"method": "GET",
                "path": "/customer/123"
            },
            "response": {
                "status": 200,
                "headers": {
                    "Content-Type": "application/json"
                },
                "body": {
                    "creditLimit": 2000
                }
            },
            "providerStates": [
                {
                    "name": "test GET customer for billing"
                }
            ]
        }
    ],
    "metadata": {
        "pactSpecification": {
            "version": "3.0.0"
        },
        "pact-jvm": {
            "version": "3.5.24"
        }
    }
}

What to do on the provider side?

Note: For this tutorial I will cheat a bit to be able to focus on consumer-driven contract testing and not mixing it up with test setup code.

Hence the controller in the customer service looks like this:

@RestController
public class CustomerController {

  @GetMapping(path = "/customer/123", produces = "application/json")
  public Customer getCustomer() {
    return Customer.builder().firstName("Justin").name("Case")
        .address(
            Address.builder().street("Mock Blvd. 42").zip("0815").city("Mocktown").build())
        .creditLimit(2000)
        .build();
  }
}

(and you can imagine how the Customer and Address classes look like, right?)

Then you add the following dependency to your maven pom.xml:

<dependency>
  <groupId>au.com.dius</groupId>
  <artifactId>pact-jvm-provider-spring_2.12</artifactId>
  <version>3.5.24</version>
  <scope>test</scope>
</dependency>

With that in scope you can write your provider test like this:

@RunWith(SpringRestPactRunner.class)
@Provider("customer_service_provider")
@PactFolder("src/test/resources/pacts")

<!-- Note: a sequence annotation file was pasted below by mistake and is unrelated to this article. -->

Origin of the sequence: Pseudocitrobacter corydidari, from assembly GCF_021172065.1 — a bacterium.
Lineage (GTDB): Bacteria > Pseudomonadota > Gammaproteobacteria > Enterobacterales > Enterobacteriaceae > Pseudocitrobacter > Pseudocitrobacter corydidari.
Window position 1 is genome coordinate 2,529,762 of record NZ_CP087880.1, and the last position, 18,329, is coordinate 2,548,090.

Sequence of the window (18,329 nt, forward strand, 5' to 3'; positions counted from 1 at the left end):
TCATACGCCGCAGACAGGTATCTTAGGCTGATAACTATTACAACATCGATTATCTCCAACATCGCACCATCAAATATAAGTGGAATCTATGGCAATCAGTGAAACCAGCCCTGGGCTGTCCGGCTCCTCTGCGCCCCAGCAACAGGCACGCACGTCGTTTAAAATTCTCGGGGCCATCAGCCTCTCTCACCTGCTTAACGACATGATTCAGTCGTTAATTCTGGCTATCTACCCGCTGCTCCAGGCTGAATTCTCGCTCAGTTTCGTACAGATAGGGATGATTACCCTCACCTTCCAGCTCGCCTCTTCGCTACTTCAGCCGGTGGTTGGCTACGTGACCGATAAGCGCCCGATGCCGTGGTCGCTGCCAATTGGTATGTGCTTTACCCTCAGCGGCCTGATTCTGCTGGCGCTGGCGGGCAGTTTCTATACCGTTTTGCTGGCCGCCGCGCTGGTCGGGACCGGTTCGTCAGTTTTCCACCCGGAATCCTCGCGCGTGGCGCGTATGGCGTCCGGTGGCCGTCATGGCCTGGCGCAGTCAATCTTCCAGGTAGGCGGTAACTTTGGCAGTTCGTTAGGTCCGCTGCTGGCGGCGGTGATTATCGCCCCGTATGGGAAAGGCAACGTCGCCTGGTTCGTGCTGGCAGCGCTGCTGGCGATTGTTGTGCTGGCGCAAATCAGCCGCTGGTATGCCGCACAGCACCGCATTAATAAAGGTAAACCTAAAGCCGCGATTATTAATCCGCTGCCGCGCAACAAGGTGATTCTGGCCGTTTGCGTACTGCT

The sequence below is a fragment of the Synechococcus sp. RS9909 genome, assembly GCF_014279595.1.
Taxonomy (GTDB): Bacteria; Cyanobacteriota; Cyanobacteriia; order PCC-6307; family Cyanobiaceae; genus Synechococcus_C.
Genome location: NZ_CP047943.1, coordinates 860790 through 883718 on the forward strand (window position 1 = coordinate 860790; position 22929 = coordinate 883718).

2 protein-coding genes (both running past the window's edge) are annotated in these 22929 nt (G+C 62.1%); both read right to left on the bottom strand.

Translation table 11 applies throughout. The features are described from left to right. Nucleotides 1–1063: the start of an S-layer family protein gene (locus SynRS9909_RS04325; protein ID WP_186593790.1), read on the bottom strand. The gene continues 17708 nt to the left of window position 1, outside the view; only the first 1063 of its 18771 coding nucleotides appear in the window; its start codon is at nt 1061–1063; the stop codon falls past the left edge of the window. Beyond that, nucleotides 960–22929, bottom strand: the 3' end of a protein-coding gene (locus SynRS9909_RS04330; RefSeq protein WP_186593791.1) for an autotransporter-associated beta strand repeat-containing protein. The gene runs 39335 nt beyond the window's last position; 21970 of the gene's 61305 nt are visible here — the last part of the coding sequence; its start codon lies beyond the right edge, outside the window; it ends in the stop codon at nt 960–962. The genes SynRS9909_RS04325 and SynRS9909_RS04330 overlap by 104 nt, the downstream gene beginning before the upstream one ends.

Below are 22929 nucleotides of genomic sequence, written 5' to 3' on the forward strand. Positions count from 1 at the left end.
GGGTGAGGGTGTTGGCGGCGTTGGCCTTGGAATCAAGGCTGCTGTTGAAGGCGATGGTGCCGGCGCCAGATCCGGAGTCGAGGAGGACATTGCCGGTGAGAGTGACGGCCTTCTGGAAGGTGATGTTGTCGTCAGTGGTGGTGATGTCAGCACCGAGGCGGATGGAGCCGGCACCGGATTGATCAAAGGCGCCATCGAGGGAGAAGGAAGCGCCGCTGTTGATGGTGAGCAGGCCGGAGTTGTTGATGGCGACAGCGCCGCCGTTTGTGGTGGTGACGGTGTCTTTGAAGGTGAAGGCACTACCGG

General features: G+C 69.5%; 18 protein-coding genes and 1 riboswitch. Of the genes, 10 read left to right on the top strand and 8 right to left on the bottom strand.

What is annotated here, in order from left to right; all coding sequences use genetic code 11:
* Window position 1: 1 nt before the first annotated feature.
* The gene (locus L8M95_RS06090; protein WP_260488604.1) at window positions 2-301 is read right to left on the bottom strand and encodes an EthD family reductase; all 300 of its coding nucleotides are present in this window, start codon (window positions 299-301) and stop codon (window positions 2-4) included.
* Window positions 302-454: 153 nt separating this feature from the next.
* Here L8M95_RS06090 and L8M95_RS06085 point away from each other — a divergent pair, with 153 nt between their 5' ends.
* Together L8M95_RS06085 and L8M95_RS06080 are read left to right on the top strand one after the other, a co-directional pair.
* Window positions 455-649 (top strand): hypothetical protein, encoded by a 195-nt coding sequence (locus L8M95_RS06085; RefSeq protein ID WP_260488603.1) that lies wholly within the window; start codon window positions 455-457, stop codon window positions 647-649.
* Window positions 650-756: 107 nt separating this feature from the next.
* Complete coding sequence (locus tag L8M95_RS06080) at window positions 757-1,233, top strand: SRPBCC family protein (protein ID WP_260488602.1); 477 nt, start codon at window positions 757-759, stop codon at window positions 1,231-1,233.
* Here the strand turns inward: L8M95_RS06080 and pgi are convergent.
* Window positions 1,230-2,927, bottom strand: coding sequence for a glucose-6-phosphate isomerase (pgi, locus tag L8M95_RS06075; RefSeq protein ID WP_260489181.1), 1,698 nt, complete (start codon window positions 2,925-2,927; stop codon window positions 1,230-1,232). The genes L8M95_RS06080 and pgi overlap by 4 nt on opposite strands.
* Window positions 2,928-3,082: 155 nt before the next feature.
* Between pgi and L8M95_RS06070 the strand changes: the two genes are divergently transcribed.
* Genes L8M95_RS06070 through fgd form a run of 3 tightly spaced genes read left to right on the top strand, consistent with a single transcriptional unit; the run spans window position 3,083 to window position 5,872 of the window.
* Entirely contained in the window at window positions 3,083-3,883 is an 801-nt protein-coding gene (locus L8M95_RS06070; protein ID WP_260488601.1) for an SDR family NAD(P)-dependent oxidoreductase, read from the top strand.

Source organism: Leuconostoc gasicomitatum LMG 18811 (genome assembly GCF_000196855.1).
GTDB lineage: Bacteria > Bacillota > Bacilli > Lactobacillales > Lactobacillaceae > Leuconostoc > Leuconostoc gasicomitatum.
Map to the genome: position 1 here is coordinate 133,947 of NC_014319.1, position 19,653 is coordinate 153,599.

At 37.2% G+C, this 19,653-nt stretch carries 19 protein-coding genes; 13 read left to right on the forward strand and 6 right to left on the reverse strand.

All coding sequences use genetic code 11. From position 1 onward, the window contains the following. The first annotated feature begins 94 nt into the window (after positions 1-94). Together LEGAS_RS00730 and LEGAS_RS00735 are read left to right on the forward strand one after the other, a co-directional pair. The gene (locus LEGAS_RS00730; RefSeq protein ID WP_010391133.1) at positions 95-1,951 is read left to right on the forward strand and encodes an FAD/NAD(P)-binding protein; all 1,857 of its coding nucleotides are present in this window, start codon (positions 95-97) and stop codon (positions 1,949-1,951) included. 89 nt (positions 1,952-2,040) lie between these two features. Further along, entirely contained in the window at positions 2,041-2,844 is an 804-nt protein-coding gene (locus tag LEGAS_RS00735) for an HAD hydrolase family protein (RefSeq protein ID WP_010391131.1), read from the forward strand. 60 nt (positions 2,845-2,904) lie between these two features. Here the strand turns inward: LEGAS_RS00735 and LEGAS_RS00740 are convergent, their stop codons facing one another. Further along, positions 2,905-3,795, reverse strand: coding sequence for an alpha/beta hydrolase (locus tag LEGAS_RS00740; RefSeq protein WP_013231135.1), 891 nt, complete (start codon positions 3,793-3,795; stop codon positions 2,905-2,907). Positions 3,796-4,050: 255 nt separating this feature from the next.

@SpringBootTest(webEnvironment = SpringBootTest.WebEnvironment.RANDOM_PORT)
@ActiveProfiles("test")
public class CustomerServicePactTest {

  @LocalServerPort
  private int port;

  @TestTarget
  public final Target target = new SpringBootHttpTarget();

  @State("test GET customer for billing")
  public void testGetCustomerForBilling() {
    //Nothing to do here
  }

}

When you run it you will see an output like this:

Verifying a pact between billing_service_consumer and customer_service_provider
  Given test GET customer for billing
  GET REQUEST
    returns a response which
      has status code 200 (OK)
      includes headers
        "Content-Type" with value "application/json" (OK)
      has a matching body (OK)

What happens here?

The server side picks up the pact defined in the directory and creates a test out of it.
With the @State annotation you specify which provider state you want to test.

And of course you will have not only this file in the pact directory but also the ones from the shipping service!

Here is the code for the shipping service part

public class ShippingServiceCustomerGatewayPactTest {

  @Rule
  public PactProviderRuleMk2 mockProvider
      = new PactProviderRuleMk2("customer_service_provider", "localhost", 8080, this);

  @Pact(consumer = "shipping_service_consumer")
  public RequestResponsePact getCustomerForShipping(PactDslWithProvider builder) {
    val headers = new HashMap<String, String>();
    headers.put("Content-Type", "application/json");

    // Btw. there's no need to use the PactDsl here: You can use ObjectMapper too
    val body = new PactDslJsonBody();
    body.stringValue("name", "Case")
        .stringValue("firstName", "Justin")
        .object("address")
        .stringValue("city", "Mocktown")
        .stringValue("street", "Mock Blvd. 42")
        .stringValue("zip", "0815")
        .closeObject()
        .closeObject();
    return builder
        .given("test GET customer for shipping")
        .uponReceiving("GET REQUEST")
        .path("/customer/123")
        .method("GET")
        .willRespondWith()
        .status(200)
        .headers(headers)
        .body(body).toPact();
  }

  @PactVerification(fragment = "getCustomerForShipping")
  @Test
  public void verifyGetCustomerForShippingPact() {
    val result = new RestTemplate()
        .getForObject("http://localhost:8080/customer/123", String.class);
    assertThat(result).isNotNull();
  }
}

and copy the generated json file to src/test/resources/pacts/

On the provider side you just need to add the state for this: